Evictions are a landlord’s worst nightmare. If you’ve been through the process, you know this from experience. If you haven’t, you likely know from other landlords’ experiences.
There is nothing enticing about going through what can be a long, expensive, and drawn-out process to force a tenant from your rental. If it’s come to this, it’s a safe bet that you’ve reached your limit with them, but what is the true cost of an eviction?
For your tenant, an eviction on their record can affect their credit score and limit their options on rentals in the future. An eviction judgement will be available to future landlords, employers, or anyone else that would search their public records. The eviction will remain on their report for, on average, about seven years.
Those are a few things that it will cost the tenant, which can be a major hindrance to them moving forward (and a good deterrent to keep them from breaking the lease in many cases!), but what does it mean for you as the landlord and property owner?
Why Do Evictions Happen?
An eviction will, in most cases, boil down to a breach of some kind in the lease.
This can show in a variety of ways. Your tenant may be late in paying rent, be involved in criminal activity of some kind on the property, damage the rental property, or refuse to rectify some other action that they’ve taken in direct violation of the lease.
While they may have what sounds like a valid excuse for their behavior, the key is to keep things in perspective for your business. If they do not pay rent, there is a good chance that it will hurt your ability to pay on the mortgage or to keep up with needed repairs for the property.
A tenant that commits a crime on the property opens the landlord up to legal action against them as well as the tenant.
Damage can be done to the property in a variety of ways including, but certainly not limited to, unapproved pets scratching up floors, too many people living in the rental, smoking indoors without permission, and so much more. If you’re particularly unlucky, you may have a tenant that stretches the boundaries of creativity when it comes to the damage that they leave in their wake.
Noise complaints, threats against other tenants or neighbors, and other issues that are likely covered in your lease can cause a major problem for you as a landlord if they continue unchecked. In the end, if the tenant refuses to work with you or if the situation opens you up to liability, an eviction may become imminent.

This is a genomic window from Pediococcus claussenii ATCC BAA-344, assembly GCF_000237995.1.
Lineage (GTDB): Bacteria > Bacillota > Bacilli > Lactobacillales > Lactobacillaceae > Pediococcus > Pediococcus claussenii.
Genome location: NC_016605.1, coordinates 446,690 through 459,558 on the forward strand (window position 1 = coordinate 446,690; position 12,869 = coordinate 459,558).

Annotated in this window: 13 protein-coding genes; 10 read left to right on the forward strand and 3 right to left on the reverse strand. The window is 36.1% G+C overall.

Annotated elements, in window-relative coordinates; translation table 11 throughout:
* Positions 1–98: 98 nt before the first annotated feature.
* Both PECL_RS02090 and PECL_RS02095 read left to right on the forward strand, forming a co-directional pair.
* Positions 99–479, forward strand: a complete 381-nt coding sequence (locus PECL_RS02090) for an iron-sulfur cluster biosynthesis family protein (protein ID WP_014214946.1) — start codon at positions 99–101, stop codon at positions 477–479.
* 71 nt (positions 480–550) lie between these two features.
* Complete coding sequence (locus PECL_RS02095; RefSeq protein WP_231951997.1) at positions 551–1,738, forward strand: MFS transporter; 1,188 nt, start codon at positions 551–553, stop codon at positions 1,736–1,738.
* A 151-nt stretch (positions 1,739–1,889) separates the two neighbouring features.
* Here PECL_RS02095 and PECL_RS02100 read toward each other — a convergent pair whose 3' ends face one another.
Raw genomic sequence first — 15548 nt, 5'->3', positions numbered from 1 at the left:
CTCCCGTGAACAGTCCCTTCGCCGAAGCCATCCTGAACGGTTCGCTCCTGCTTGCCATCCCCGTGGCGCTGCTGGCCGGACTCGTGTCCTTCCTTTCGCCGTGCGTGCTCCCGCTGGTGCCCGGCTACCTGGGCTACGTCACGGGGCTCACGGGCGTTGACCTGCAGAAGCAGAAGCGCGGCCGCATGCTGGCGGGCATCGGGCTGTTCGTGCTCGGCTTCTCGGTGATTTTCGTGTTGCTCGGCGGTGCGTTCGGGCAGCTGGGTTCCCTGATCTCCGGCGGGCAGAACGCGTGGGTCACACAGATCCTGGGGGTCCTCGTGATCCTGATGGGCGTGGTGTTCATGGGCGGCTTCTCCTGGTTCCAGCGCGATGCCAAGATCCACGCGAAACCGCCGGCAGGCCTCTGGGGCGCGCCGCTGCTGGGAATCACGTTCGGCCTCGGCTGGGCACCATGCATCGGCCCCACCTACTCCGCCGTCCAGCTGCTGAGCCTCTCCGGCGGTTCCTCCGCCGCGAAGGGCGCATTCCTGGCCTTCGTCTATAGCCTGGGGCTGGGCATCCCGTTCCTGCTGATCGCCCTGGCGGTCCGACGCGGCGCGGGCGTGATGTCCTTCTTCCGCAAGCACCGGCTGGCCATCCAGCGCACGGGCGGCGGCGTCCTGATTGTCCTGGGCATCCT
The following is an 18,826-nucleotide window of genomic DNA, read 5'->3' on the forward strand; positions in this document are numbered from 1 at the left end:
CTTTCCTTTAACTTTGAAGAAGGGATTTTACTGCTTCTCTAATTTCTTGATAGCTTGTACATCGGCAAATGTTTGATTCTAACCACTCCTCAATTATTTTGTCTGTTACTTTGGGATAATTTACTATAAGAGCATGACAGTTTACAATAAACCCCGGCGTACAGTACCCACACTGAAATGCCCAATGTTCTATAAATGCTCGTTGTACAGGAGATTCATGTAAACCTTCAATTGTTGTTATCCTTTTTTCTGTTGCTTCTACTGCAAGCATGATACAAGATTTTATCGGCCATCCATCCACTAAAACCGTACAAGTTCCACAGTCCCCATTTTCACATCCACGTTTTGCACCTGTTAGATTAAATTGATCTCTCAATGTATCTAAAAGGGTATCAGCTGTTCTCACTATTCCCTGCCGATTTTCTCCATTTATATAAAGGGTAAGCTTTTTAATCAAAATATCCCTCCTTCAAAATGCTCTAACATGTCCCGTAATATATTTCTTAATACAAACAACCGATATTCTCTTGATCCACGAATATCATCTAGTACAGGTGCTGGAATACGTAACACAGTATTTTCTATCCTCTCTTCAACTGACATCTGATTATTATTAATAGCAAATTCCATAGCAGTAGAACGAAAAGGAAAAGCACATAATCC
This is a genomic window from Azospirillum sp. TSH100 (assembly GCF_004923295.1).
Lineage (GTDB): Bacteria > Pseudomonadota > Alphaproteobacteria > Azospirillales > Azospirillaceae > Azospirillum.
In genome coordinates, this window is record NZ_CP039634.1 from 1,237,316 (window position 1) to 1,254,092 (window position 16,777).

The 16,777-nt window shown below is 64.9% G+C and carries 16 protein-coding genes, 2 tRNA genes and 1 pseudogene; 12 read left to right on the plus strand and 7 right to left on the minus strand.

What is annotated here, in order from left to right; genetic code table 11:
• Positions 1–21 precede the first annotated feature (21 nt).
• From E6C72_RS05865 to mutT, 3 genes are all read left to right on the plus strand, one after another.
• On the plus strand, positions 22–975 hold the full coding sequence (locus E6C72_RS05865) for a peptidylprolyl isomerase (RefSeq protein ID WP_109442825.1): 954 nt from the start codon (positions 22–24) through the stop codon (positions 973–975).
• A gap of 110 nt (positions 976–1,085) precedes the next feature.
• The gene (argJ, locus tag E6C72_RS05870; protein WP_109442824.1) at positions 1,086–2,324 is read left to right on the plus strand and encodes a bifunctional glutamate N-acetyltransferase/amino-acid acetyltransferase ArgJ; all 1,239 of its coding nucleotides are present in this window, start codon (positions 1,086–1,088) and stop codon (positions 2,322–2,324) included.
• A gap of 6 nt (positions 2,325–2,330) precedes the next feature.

Do’s and Don’ts of an Eviction
As with all legal processes, you will want to check your local eviction laws to make sure that you are crossing every t and dotting every i.
There are few things as exasperating as getting to the end of an eviction process (also referred to as an Unlawful Detainer Case) and having the case thrown out on a technicality, which will put you back at the beginning. In general (with the understanding that local laws may differ from state to state and sometimes even from county to county), an eviction process will look something like this:
- The tenant violates the lease in some way. What that violation is will depend on how you approach the next step.
- Provide your tenant with a written warning. While there may be a specific instance in which you are legally able to jump directly into the eviction process, most states will require a written warning that allows the tenant to rectify the problem before the eviction begins.
- If they do not correct the problem at hand, you will need to provide them with a Notice of Eviction. You will want to make sure that you follow your local laws on how this should be delivered and keep careful records.
- Eviction notices allow a time period for the tenant to cure the problem, but once the allotted time has passed, you will need to file the appropriate paperwork with your court system. (There will be fees involved here, but we’ll get to that in a bit.)
- Next you should get ready to attend court. Make sure to have everything filed correctly and all of your evidence organized. Even if the tenant doesn’t show up to the hearing, you will need to, and you will need to be prepared, with documents in writing and verification of the dates they were delivered.
- The eviction date will be set if the judge rules in your favor. In the best case scenario your tenant will leave by that date. You may need to contact the sheriff’s department if they do not.
- If the tenant owes you money, you may wish to try to recover some of those lost funds.
That is the best-case scenario. There are plenty of places in which a stubborn tenant can cause trouble and add stress to the process.
The thing to remember is that you cannot control them, but you can control your process, and one surefire way to set yourself back is by performing what is considered a Wrongful Eviction. Here are just a few things to avoid during an eviction so that you make sure to stay on the right side of the law:
- Never change the locks to the rental while the tenant is still occupying the unit.
- Never threaten or bully the tenant in any way.
- Never remove their property from the unit.
- Never shut off the unit’s utilities.
- Be careful about accepting partial rent.*
The Cost of an Eviction
Evictions can be costly with fees at every turn, loss of rent, and more. Even if you are on top of things and begin the eviction process the moment that your tenant is outside of their grace period for rent, you will still be out that rent plus what would have been owed for the duration of the eviction process. This could be anywhere from five weeks to three months.